I am still a pro-European

Jon Worth - reluctant to be called a pro-European?

An interesting post by Jon Worth arguing that framing the debate about Britain and Europe in terms of pro-European and Eurosceptic is not helpful.

The European Union legislates everything from working hours to the price of potatoes, air quality to trade tariffs. There is no simple way to define whether you want more of that entire package or less.

And that’s right, but it is only half the story.  To be anti-European is not to want less of the package but to want none of it.  The package itself is not a set of legislation, but a set of institutions for deciding on legislation, and the anti-Europeans want out of those institutions.  They are open, they say, to intergovernmental cooperation on issues of common interest, but they do not like the commitment that membership of the EU entails.

If that’s what they want, we have to disagree.  We know that intergovernmental cooperation is less effective and less democratic than the EU method, and that EU method can be more effective and democratic still.  We are ready for the commitment of EU membership because we understand what different European countries have in common.  The EU treaties, and the principle of subsidiarity, limit the areas of EU action to those fields which the member states cannot manage effectively on their own: EU membership is not an open-ended commitment.

And the countries that are members of the EU are the ones that share those common interests.  It is no accident that the UK pools its sovereignty with France and Germany and not with Fiji and Guatemala.  The anti-Europeans think that our relations with other European countries should be no stronger than with those outside Europe: it is the fact that we see the idea of Europe as having a political significance and not merely a geographic one that makes us pro-Europeans.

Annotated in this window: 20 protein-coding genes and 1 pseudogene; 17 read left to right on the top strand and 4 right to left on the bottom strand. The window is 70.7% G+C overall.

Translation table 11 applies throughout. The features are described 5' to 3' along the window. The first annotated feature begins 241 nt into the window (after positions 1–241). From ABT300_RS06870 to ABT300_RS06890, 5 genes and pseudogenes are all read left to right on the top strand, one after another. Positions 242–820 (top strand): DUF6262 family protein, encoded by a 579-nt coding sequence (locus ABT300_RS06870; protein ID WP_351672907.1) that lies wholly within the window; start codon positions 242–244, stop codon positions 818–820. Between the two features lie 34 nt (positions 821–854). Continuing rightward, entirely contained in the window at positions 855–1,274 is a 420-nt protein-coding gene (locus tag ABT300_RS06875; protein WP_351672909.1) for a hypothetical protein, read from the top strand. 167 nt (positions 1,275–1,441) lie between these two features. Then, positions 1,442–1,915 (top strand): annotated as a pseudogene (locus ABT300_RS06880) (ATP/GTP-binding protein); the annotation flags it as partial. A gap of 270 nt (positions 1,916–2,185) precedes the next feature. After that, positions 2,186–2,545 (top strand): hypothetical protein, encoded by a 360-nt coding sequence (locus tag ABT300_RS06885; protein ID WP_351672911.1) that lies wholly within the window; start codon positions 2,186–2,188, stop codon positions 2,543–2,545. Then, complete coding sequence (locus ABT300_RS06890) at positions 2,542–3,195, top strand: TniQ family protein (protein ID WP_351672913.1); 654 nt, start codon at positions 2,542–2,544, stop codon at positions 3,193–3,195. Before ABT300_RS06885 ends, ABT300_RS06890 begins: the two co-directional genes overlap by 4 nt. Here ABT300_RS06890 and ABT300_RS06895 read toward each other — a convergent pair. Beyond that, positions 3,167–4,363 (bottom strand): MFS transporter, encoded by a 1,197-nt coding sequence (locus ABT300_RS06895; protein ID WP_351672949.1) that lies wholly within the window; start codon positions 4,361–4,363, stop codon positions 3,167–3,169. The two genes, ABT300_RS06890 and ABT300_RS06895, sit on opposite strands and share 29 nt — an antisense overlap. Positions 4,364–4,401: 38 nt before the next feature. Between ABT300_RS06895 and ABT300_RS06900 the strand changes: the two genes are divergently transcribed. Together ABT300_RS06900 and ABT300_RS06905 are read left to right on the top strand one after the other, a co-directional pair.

But Jon is right to doubt that these are our preferred grounds on which to fight the political battle.  Few people will be inspired by the notion of Europe as such, more will be impressed by economic recovery, environmental protection and social justice.

¤ ¤ ¤

I was led back to Jon’s article by a tweet he posted about a new pamphlet from the Foreign Policy Centre, The new British politics and Europe: Conflict or Cooperation?  In that publication, the editor, Adam Hug, writes that:

Mainstream pro-Europeans must clearly show that they are committed to a Europe of nation states that pragmatically work together to face common problems. The federalism that remains the dream of some of the ardent core of British europhiles must be clearly set to one side, not only as an idea that is politically unfeasible in this country no matter how many times you explain it, but one that is in opposition to the objectives of the vast majority of those who see the UK’s future as an engaged member of the EU. Pro-Europeans must at all times show that they understand that sovereignty and legitimacy flow from the people alone, up to the various tiers of government and that the goal of politicians is to assess the best place to manage political issues on behalf of their populace. Subsidiarity remains as important a principle today as it ever has been and pro-Europeans must look for cases where it makes most sense for issues to be addressed at an EU level, whilst being prepared to argue for other issues to be dealt with at a national or local level instead when most appropriate.

Read the last two sentences of that paragraph again:

Pro-Europeans must at all times show that they understand that sovereignty and legitimacy flow from the people alone, up to the various tiers of government and that the goal of politicians is to assess the best place to manage political issues on behalf of their populace. Subsidiarity remains as important a principle today as it ever has been and pro-Europeans must look for cases where it makes most sense for issues to be addressed at an EU level, whilst being prepared to argue for other issues to be dealt with at a national or local level instead when most appropriate.

What in those two sentences justifies the claim in the previous sentence that federalism “must be clearly set to one side”?  What Adam Hug has described is federalism.

Any intelligent understanding of federalism knows that the existing national governments will continue to play a major role in the European Union and the shaping of European policies.  The Council of Ministers remains half the legislature.  To suggest that the existence of nation states is incompatible with federalism implies that federalism itself has not been properly understood.

About the Author